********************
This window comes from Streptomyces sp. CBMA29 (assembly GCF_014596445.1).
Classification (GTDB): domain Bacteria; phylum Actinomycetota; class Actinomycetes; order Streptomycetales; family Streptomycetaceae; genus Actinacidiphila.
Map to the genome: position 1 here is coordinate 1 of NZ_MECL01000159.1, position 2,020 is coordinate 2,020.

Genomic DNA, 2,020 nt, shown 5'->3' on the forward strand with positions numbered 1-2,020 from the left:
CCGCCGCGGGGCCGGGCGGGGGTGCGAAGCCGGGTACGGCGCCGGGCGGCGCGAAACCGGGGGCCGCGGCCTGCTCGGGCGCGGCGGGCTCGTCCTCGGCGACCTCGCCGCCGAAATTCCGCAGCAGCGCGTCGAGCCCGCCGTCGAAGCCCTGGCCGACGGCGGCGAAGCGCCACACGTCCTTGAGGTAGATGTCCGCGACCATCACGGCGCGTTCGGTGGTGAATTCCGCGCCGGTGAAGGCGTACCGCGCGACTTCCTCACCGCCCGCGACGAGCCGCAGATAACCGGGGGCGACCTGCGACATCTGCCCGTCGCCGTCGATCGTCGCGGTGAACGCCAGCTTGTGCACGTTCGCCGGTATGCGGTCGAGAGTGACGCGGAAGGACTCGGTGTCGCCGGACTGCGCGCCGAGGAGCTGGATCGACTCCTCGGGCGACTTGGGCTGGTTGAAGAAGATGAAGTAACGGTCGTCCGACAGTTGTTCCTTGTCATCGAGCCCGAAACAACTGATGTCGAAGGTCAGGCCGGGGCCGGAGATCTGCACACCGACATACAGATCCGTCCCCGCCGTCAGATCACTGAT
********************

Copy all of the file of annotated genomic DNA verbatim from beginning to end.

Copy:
This window comes from Streptomyces sp. CBMA29 (assembly GCF_014596445.1).
Classification (GTDB): domain Bacteria; phylum Actinomycetota; class Actinomycetes; order Streptomycetales; family Streptomycetaceae; genus Actinacidiphila.
Map to the genome: position 1 here is coordinate 1 of NZ_MECL01000159.1, position 2,020 is coordinate 2,020.

Genomic DNA, 2,020 nt, shown 5'->3' on the forward strand with positions numbered 1-2,020 from the left:
CCGCCGCGGGGCCGGGCGGGGGTGCGAAGCCGGGTACGGCGCCGGGCGGCGCGAAACCGGGGGCCGCGGCCTGCTCGGGCGCGGCGGGCTCGTCCTCGGCGACCTCGCCGCCGAAATTCCGCAGCAGCGCGTCGAGCCCGCCGTCGAAGCCCTGGCCGACGGCGGCGAAGCGCCACACGTCCTTGAGGTAGATGTCCGCGACCATCACGGCGCGTTCGGTGGTGAATTCCGCGCCGGTGAAGGCGTACCGCGCGACTTCCTCACCGCCCGCGACGAGCCGCAGATAACCGGGGGCGACCTGCGACATCTGCCCGTCGCCGTCGATCGTCGCGGTGAACGCCAGCTTGTGCACGTTCGCCGGTATGCGGTCGAGAGTGACGCGGAAGGACTCGGTGTCGCCGGACTGCGCGCCGAGGAGCTGGATCGACTCCTCGGGCGACTTGGGCTGGTTGAAGAAGATGAAGTAACGGTCGTCCGACAGTTGTTCCTTGTCATCGAGCCCGAAACAACTGATGTCGAAGGTCAGGCCGGGGCCGGAGATCTGCACACCGACATACAGATCCGTCCCCGCCGTCAGATCACTGAT